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  • Field Hockey senior Jen Tordella enters her final year at Washington College with high aspirations. After three years of excelling in the classroom, competing on the field, and working towards her future, she hits her final stretch to graduation.
  • Christine Wade’s newest book to hit the shelves – a sixth edition of Nicaragua: Emerging from the Shadow of the Eagle, co-authored by Thomas W. Walker, is ready for college classrooms and beyond nationwide, just in time for November’s presidential election.
  • The U.S. Navy’s Electric Brigade kicks off the Washington College Concert Series with a free concert on Sept. 6 at Martha Washington Square.
  • Stewart Bruce recently became one of the first ever to complete a three-exam GEOINT certification through the United States Geospatial Intelligence Foundation. He plans to prepare his students to follow in his footsteps.
  • Talk about going out on a high note. Dr. Mike Davenport, head coach of the Washington College women’s rowing team, is retiring after 26 seasons, but he can’t put his feet up just yet.
  • The Senior Capstone Experience projects of seven students majoring in studio art and art history are featured in this exhibit at the Kohl Gallery. The opening reception is April 29.
  • Using a provocative combination of literature and imagery, Washington College students and associate professor of English Alisha Knight invite the public to Sumner Hall to consider contemporary stereotypes of black men and how literature and images either undermine or perpetuate those stereotypes.

  • Funded entirely by donations, and unprecedented in higher education, the new program will reduce qualified graduating seniors’ total federal debt load by 10.2 percent.
  • Traveling on the Cuba Experience class over winter break, Rachel Brown ’16 used a Cater Society grant to develop a unique project with the help of three local Havana women.

  • Traveling to Rome to participate in Harvard’s World Model United Nations, Washington College’s Model UN team wins two Best Delegate awards while reveling in the cultural smorgasbord.

  • Central Services Student Assistant Taylor Moore ’16 named 2016 Student Employee of the Year.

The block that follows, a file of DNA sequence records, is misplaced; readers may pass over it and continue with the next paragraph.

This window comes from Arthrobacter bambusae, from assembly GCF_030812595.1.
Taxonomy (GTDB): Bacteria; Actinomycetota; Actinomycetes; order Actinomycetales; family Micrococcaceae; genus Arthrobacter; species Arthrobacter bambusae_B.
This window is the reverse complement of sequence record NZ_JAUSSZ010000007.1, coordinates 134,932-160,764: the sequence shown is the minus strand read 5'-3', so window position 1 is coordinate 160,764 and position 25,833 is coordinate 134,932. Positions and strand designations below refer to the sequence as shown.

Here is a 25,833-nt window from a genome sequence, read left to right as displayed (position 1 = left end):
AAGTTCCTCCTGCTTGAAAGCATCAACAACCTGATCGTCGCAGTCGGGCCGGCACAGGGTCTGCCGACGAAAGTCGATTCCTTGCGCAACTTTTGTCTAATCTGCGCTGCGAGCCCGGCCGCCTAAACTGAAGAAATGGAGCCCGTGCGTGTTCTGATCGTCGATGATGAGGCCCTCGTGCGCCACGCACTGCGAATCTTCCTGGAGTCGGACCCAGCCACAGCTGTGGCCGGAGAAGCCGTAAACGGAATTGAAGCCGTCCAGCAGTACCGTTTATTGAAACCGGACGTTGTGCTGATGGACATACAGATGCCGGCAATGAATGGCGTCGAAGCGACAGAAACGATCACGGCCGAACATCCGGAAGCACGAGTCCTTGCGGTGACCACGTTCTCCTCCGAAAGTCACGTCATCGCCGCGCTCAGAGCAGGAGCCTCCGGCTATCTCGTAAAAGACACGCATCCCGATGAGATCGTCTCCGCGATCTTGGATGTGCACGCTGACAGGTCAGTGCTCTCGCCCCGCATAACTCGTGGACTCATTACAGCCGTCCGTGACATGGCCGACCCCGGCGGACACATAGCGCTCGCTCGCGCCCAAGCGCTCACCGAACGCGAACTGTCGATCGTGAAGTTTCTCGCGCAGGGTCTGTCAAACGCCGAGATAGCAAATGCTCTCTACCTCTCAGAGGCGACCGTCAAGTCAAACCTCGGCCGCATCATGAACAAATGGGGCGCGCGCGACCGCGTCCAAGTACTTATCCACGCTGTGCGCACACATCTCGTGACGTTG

• Fútbol—soccer, that is, in American vernacular—is only one part of this annual event that gives local families and kids a chance to play, read, talk in English and Spanish, and get to know Washington College students and faculty.
  • The Department of Music’s Showcase on April 8 will feature some of the College’s top soloists, as well as ensemble performances from Cuba to Japan.
  • Students and faculty gathered to celebrate National Poetry Month with a multilingual poetry reading that included poems read in everything from Middle English and Hindi to Russian and Korean.

  • When Emily Harris ’15 participated in the Chesapeake Semester Program during her sophomore year at WC, the experience ignited her passion for environmental learning.
  • Poet Nicky Beer, who is this year’s Mary Wood Fellow, will give a talk on April 12 about the use of facts and research in the craft of poetry.
  • The “Queer Voices” Series at the Rose O’Neill Literary House ends in April with acclaimed writer and feminist activist Daisy Hernández.
  • The tragic story of Rosemary Kennedy—intellectually challenged and hidden by her famous family—is the subject of Kate Clifford Larson’s book and her talk at Hynson Lounge on April 6.
  • Biologist Sam Droege will headline a two-part program in April to take a closer look at Maryland’s diverse population of bees.
  • Longtime innovative LGBT activist Chris Bartlett will discuss how to create a vibrant, multigenerational LGBT community.
  • As part of the Sophie Kerr Lecture Series, writer Laurie Cannady will discuss her memoir Crave: Sojourn of a Hungry Soul on March 24.
  • The writer, who on March 22 continues this spring’s “Queer Voices” series, will read from his debut short story collection Quarantine.
  • On its 10th anniversary, Washington College’s Theta of Maryland Chapter of Phi Beta Kappa inducts 29 seniors.
  • Eleven students and two professors recently traveled to Nicaragua for a 15-day tropical ecology course offering one-of-a-kind, hands-on learning experiences not soon to be forgotten.
  • This spring’s Senior Capstone Experience directing theses kick off on March 4-5 with “The Effect of Gamma Rays on Man-in-the-Moon Marigolds.” Plan on attending on all five for a wide range of theatrical expression.